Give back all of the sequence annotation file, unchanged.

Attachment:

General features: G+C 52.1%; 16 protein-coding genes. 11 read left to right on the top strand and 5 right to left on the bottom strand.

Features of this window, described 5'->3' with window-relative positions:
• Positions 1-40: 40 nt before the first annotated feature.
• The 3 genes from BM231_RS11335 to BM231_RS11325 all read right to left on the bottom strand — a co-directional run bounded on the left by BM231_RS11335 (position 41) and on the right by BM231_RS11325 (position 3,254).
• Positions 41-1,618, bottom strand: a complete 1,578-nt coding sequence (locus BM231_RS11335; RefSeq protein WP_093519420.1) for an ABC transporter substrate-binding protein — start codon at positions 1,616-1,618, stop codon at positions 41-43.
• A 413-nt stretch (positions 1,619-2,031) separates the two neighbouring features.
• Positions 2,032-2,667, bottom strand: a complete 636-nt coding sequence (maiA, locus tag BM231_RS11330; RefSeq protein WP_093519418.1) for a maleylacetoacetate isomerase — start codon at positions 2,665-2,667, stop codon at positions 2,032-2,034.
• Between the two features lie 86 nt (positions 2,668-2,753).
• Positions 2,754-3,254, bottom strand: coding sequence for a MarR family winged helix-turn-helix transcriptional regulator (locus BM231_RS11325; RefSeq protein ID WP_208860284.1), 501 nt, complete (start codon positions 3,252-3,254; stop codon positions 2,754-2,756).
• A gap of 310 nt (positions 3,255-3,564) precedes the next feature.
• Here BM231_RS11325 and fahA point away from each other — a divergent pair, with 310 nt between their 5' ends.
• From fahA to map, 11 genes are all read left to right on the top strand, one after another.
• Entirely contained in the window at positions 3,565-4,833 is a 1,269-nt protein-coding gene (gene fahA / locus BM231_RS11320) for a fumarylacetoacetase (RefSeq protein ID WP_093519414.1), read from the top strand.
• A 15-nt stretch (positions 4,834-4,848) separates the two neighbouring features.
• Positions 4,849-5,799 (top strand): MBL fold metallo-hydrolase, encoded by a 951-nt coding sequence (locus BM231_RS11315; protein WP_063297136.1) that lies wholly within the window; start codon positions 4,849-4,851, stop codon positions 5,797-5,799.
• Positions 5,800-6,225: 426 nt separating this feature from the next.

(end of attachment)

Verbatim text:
General features: G+C 52.1%; 16 protein-coding genes. 11 read left to right on the top strand and 5 right to left on the bottom strand.

Features of this window, described 5'->3' with window-relative positions:
• Positions 1-40: 40 nt before the first annotated feature.
• The 3 genes from BM231_RS11335 to BM231_RS11325 all read right to left on the bottom strand — a co-directional run bounded on the left by BM231_RS11335 (position 41) and on the right by BM231_RS11325 (position 3,254).
• Positions 41-1,618, bottom strand: a complete 1,578-nt coding sequence (locus BM231_RS11335; RefSeq protein WP_093519420.1) for an ABC transporter substrate-binding protein — start codon at positions 1,616-1,618, stop codon at positions 41-43.
• A 413-nt stretch (positions 1,619-2,031) separates the two neighbouring features.
• Positions 2,032-2,667, bottom strand: a complete 636-nt coding sequence (maiA, locus tag BM231_RS11330; RefSeq protein WP_093519418.1) for a maleylacetoacetate isomerase — start codon at positions 2,665-2,667, stop codon at positions 2,032-2,034.
• Between the two features lie 86 nt (positions 2,668-2,753).
• Positions 2,754-3,254, bottom strand: coding sequence for a MarR family winged helix-turn-helix transcriptional regulator (locus BM231_RS11325; RefSeq protein ID WP_208860284.1), 501 nt, complete (start codon positions 3,252-3,254; stop codon positions 2,754-2,756).
• A gap of 310 nt (positions 3,255-3,564) precedes the next feature.
• Here BM231_RS11325 and fahA point away from each other — a divergent pair, with 310 nt between their 5' ends.
• From fahA to map, 11 genes are all read left to right on the top strand, one after another.
• Entirely contained in the window at positions 3,565-4,833 is a 1,269-nt protein-coding gene (gene fahA / locus BM231_RS11320) for a fumarylacetoacetase (RefSeq protein ID WP_093519414.1), read from the top strand.
• A 15-nt stretch (positions 4,834-4,848) separates the two neighbouring features.
• Positions 4,849-5,799 (top strand): MBL fold metallo-hydrolase, encoded by a 951-nt coding sequence (locus BM231_RS11315; protein WP_063297136.1) that lies wholly within the window; start codon positions 4,849-4,851, stop codon positions 5,797-5,799.
• Positions 5,800-6,225: 426 nt separating this feature from the next.